In case you’re not using a mesh bag, just turn the jeans inside out and toss it in together with the rest of the articles in the washer. Run a wash cycle and then a rinse cycle.
Can you dry jeans with other clothes?
When it comes to drying jeans in general, most experts recommend ditching the dryer and going for air drying which is far less damaging to clothes. If you really need to do a quick round of jeans because you have somewhere to go, I won’t advise against the dryer!
As far as pairing jeans with all the clothes in the dryer is concerned, do not do that. Jeans, if not in the washer, will bleed colors under the heat of the dryer which can stain other clothes!
So dry your jeans alone, and when you’re done, fold it up and store properly!
If you go the route of air drying, you’ll most likely end up with a stiffened jeans. The way you can make it less stiff or even softer, is by tossing it into the dryer (on a cool setting) to tumble for at least 10 minutes.
Can you wash jeans with towels?
Towles? It depends on the color. If you have a white towel, wash it alone. If your towels are colored however, pair them up with jeans so long the jeans aren’t new or the ones that bleed.
Both materials are made sturdy, and they balance out in the washer. This way, it’s difficult for any tear to occur, although snagging can be a major issue considering the fact that towels have fibers that are already snagged to begin with.
How to wash new jeans without losing color?
There are two things to consider when washing jeans to preserve their colors.
The first is the detergent you’re using and second is the method you’re using to wash them.
The detergents you’re using to wash your jeans don’t have to be complicated. Go for those that seek to preserve the intensity of dyes, for example, Woolite Dark. Another option is any basic and simple laundry detergent.
These normally don’t add anything extra to your clothes, and they certainly won’t affect it negatively also. These are mostly simple detergents!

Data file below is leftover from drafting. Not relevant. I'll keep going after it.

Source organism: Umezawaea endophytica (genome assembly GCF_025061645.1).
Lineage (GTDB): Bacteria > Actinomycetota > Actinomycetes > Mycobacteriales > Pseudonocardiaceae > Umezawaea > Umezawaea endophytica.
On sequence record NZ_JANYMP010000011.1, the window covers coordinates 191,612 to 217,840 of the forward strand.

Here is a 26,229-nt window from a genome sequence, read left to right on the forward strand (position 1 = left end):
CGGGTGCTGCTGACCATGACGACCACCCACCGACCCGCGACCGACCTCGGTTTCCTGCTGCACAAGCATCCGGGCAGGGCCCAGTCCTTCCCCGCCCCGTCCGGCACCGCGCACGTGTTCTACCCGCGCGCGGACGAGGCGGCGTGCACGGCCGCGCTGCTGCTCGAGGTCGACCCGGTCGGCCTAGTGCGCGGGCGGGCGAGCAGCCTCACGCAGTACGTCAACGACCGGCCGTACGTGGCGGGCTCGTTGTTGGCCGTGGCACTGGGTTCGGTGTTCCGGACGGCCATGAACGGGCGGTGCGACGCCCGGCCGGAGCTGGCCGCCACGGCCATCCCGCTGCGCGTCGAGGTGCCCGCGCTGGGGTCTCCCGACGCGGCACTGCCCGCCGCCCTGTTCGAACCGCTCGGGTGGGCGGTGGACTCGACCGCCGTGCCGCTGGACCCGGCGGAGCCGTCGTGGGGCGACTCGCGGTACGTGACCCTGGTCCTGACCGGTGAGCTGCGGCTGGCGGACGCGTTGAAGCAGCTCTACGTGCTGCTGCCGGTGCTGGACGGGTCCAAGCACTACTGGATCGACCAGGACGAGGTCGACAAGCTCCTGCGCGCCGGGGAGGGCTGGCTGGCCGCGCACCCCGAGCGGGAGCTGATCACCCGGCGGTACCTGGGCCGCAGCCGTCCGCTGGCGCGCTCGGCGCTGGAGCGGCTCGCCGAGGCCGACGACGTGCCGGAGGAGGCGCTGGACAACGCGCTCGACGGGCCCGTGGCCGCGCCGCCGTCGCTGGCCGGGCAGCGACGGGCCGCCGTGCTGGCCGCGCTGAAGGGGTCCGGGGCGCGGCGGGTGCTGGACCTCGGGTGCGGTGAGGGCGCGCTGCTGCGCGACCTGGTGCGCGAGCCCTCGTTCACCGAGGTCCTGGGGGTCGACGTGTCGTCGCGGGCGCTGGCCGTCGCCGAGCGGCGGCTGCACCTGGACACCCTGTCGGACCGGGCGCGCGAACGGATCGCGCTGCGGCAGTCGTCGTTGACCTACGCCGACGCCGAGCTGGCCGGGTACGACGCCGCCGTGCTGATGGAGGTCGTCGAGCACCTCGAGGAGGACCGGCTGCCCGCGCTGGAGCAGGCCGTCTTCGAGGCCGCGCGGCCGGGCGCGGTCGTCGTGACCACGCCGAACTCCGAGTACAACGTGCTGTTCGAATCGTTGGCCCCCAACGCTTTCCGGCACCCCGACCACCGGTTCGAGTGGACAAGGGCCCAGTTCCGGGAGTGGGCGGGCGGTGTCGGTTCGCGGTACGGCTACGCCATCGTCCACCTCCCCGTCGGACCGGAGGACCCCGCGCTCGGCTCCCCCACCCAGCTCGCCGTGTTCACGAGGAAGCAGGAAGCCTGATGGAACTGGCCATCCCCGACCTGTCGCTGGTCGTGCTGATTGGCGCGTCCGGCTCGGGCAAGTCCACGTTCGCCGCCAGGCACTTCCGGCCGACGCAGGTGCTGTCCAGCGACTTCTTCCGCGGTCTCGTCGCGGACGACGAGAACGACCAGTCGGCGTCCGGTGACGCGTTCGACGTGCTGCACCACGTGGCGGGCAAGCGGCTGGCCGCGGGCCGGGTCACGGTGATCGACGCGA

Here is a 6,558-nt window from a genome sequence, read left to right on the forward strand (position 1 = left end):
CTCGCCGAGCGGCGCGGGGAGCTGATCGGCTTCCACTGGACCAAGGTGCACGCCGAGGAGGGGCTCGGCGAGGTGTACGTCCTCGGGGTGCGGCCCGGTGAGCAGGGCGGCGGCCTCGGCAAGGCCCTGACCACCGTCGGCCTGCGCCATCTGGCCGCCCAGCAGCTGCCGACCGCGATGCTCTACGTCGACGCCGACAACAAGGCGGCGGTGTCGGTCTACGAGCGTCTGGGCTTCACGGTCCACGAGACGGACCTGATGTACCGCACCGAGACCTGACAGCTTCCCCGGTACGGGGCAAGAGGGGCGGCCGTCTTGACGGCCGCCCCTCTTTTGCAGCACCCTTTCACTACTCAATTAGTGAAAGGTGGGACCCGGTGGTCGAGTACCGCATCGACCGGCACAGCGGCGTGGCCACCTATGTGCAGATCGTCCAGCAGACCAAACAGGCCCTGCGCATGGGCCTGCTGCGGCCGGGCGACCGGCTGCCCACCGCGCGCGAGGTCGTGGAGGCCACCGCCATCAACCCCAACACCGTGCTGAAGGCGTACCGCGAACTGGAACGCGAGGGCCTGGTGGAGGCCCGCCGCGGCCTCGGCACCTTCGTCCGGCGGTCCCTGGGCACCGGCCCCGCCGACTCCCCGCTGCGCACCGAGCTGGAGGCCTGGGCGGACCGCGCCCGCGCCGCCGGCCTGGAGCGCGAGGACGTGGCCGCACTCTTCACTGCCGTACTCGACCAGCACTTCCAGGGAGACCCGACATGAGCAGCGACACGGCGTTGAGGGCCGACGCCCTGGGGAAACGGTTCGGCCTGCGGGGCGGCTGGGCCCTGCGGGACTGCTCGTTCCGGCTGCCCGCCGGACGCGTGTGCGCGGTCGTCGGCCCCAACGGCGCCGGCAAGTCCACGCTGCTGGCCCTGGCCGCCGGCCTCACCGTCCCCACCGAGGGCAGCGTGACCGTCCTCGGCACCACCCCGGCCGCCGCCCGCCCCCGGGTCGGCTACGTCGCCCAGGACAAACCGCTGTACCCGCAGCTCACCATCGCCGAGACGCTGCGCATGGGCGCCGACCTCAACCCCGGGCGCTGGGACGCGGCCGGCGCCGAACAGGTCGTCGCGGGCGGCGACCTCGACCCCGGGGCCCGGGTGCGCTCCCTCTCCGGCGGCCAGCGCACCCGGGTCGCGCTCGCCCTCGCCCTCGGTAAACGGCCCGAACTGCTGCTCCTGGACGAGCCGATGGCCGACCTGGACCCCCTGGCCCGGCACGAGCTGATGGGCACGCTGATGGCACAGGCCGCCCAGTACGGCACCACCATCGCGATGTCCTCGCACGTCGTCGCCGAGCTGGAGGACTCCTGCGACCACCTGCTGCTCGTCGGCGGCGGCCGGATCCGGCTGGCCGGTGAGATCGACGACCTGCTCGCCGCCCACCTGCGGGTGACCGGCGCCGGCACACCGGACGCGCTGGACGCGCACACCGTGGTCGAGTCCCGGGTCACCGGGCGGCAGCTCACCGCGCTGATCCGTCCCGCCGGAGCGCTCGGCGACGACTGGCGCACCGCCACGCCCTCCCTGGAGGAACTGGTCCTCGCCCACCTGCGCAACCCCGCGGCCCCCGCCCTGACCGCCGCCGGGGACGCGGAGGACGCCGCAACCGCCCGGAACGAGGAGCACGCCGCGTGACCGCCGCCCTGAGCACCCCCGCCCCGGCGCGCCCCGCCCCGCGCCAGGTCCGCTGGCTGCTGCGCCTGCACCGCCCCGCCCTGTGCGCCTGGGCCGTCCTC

When it comes to the best technique for washing your jeans, it’s hand washing no doubt. Avoid putting them inside the washing machine whenever you can because the colors fade away faster.
Handwashing is gentler than machine washing as the agitation is far less pronounced.
Because of this, your clothes will maintain their colors to a much better degree than in the washer. When you’re washing clothes, especially new jeans, wash it inside out so the surface having the most contact with the skin is having more of the detergent. This way, the colors are preserved even longer too.
After washing, dry right side out and soften up stiffened jeans in the dryer under cool settings.
How to maintain your jeans
If you want to maintain the integrity of your jeans for a very long time, then follow the procedures below.
Wash less, air dry more
Unless your jeans are smelly or visibly dirty, make it a habit to always air dry them and and avoid submerging them in water.
Submersion removes some of the dyes and destroys the integrity of the fibers over time.
One good practice to make a habit of, is to always air dry your jeans whenever you pull them off, that way you’ll diffuse the smell properly so the wearable nature of the clothes is extended a bit.
Wash by hand
When your jeans finally get dirty and the need to use water and soap arises, make sure you’re washing them by hand. No doubt, machine washing is easier and more convenient, especially when it comes to jeans, but handwashing is gentler and would preserve the dyes and fiber integrity much better.